Obtaining copies of Hawaii death records is extremely complicated and keep in mind that Hawaii privacy laws dictate that death records are kept confidential for 75 years. If the death occurred earlier than 75 years ago, anyone can access the records and there are no restrictions. You can obtain a death record copy by completing an application form and then mail or hand-deliver it to the Vital Records department in Hawaii. Whether you mail it or hand-deliver the application you’ll need to wait for ten days to three weeks to receive a response. There is a search fee of $10 ($4 for each additional copy) that’s non-refundable and that can be paid by money order or certified check if you’re mailing it in (make payable to the Hawaii State Department of Health). You’ll need to know the full name, death date and place and parents’ names, plus some other pertinent data and state what your relationship is to the deceased. You’ll also need to include copies of photo identification that proves who you say you are on the application. Hawaii has been recording death records since 1842, so there is a wealth of information available for genealogy purposes. After gathering the information you’ll need, mail it to:
Hawaii Dept of Health; Office of Health Status Monitoring
Issuance/Vital Statistics Office
P.O. Box 3378
Honolulu, HI 96801
Phone: (808) 586-4539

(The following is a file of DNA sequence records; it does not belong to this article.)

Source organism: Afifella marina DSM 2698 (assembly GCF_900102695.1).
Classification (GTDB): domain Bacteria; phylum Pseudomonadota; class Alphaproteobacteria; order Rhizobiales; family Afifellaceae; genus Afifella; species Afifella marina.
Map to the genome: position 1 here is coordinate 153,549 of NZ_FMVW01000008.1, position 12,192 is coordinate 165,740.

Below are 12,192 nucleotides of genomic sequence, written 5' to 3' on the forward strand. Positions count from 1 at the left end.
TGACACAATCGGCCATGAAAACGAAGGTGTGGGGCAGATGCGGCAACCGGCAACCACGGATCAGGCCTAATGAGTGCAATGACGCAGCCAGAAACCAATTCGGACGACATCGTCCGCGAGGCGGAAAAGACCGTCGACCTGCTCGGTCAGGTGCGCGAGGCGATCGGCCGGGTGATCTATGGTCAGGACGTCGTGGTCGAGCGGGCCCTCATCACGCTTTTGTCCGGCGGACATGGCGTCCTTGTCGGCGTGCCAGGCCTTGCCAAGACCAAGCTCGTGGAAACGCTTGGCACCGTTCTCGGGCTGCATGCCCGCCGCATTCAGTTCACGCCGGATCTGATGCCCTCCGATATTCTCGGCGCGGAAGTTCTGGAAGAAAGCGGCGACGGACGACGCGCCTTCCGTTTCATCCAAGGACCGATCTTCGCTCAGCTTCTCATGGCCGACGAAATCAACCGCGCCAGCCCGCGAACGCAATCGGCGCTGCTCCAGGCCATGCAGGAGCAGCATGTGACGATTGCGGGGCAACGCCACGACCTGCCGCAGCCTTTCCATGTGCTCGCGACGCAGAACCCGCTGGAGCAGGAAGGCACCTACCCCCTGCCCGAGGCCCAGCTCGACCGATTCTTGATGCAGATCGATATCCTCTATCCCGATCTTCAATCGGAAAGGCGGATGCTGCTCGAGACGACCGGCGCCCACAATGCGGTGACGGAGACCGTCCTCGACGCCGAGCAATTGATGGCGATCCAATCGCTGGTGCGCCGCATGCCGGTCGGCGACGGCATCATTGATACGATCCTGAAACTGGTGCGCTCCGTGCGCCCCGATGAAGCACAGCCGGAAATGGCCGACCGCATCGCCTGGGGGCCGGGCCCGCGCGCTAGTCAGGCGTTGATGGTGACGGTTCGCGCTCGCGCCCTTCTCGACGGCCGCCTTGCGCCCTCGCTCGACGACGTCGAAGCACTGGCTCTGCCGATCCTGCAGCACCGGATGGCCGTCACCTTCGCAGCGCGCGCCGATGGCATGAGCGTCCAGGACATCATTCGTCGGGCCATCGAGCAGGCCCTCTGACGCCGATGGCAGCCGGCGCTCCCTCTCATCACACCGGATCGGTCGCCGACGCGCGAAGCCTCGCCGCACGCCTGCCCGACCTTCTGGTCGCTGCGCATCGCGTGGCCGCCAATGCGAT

The report you’ll receive should include such information as the parents’ names, the deceased’s birth date, where he or she was born, maiden name, addresses and ages of parents, marital status at the time of death and location of the burial site.
Hawaii Death Notices
To ensure a full report of Hawaii death records, you may want to consider using an Internet search site that’s private and can deliver much more information in a very short amount of time. Such search sites have been a boon to the genealogical profession and those searching for their own family trees to research and gather data they need to progress. Legal professionals also use these sites and depend on them to procure accurate and up-to-date information in a timely manner. Sometimes, information received from an Internet search can reveal issues that can solve a case or prove a point. Private Internet search sites charge a reasonable fee to conduct the search, but if no information is found based on the data you submitted, there is no charge. Since state-based search sites can take a while to process and might not be as thorough as you’d like, an Internet search site might be a great alternative. Most Internet search sites offer the same type of searches, but look at the benefits and advantages of various ones to make your decision. To find out more about how to search Hawaii death records, click on the link.